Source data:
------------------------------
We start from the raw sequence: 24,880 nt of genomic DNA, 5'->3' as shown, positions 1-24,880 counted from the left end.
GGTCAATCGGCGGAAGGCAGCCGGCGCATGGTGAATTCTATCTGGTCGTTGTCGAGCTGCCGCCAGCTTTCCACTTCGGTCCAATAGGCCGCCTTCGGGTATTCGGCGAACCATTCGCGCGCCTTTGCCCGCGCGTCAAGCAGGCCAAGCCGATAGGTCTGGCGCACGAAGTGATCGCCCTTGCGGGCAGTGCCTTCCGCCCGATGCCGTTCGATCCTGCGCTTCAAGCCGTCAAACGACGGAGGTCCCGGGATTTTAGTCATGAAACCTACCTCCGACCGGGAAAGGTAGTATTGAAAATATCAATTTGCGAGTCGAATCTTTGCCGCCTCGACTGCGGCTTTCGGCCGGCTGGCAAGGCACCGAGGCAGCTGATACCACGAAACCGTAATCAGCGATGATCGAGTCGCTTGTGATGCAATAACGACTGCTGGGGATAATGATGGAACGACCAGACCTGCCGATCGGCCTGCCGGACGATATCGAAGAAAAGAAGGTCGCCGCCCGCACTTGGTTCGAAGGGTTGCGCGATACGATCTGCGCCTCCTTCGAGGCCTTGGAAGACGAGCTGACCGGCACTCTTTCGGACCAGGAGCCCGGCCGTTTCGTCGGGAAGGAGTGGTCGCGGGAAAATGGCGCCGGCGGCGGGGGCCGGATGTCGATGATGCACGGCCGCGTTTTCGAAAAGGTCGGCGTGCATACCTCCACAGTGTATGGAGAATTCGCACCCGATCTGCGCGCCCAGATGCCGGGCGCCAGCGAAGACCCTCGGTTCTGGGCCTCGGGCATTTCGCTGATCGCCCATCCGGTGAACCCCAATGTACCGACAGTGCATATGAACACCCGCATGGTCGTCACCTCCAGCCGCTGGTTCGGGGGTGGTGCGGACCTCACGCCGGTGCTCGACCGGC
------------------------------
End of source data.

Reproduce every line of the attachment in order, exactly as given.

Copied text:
We start from the raw sequence: 24,880 nt of genomic DNA, 5'->3' as shown, positions 1-24,880 counted from the left end.
GGTCAATCGGCGGAAGGCAGCCGGCGCATGGTGAATTCTATCTGGTCGTTGTCGAGCTGCCGCCAGCTTTCCACTTCGGTCCAATAGGCCGCCTTCGGGTATTCGGCGAACCATTCGCGCGCCTTTGCCCGCGCGTCAAGCAGGCCAAGCCGATAGGTCTGGCGCACGAAGTGATCGCCCTTGCGGGCAGTGCCTTCCGCCCGATGCCGTTCGATCCTGCGCTTCAAGCCGTCAAACGACGGAGGTCCCGGGATTTTAGTCATGAAACCTACCTCCGACCGGGAAAGGTAGTATTGAAAATATCAATTTGCGAGTCGAATCTTTGCCGCCTCGACTGCGGCTTTCGGCCGGCTGGCAAGGCACCGAGGCAGCTGATACCACGAAACCGTAATCAGCGATGATCGAGTCGCTTGTGATGCAATAACGACTGCTGGGGATAATGATGGAACGACCAGACCTGCCGATCGGCCTGCCGGACGATATCGAAGAAAAGAAGGTCGCCGCCCGCACTTGGTTCGAAGGGTTGCGCGATACGATCTGCGCCTCCTTCGAGGCCTTGGAAGACGAGCTGACCGGCACTCTTTCGGACCAGGAGCCCGGCCGTTTCGTCGGGAAGGAGTGGTCGCGGGAAAATGGCGCCGGCGGCGGGGGCCGGATGTCGATGATGCACGGCCGCGTTTTCGAAAAGGTCGGCGTGCATACCTCCACAGTGTATGGAGAATTCGCACCCGATCTGCGCGCCCAGATGCCGGGCGCCAGCGAAGACCCTCGGTTCTGGGCCTCGGGCATTTCGCTGATCGCCCATCCGGTGAACCCCAATGTACCGACAGTGCATATGAACACCCGCATGGTCGTCACCTCCAGCCGCTGGTTCGGGGGTGGTGCGGACCTCACGCCGGTGCTCGACCGGC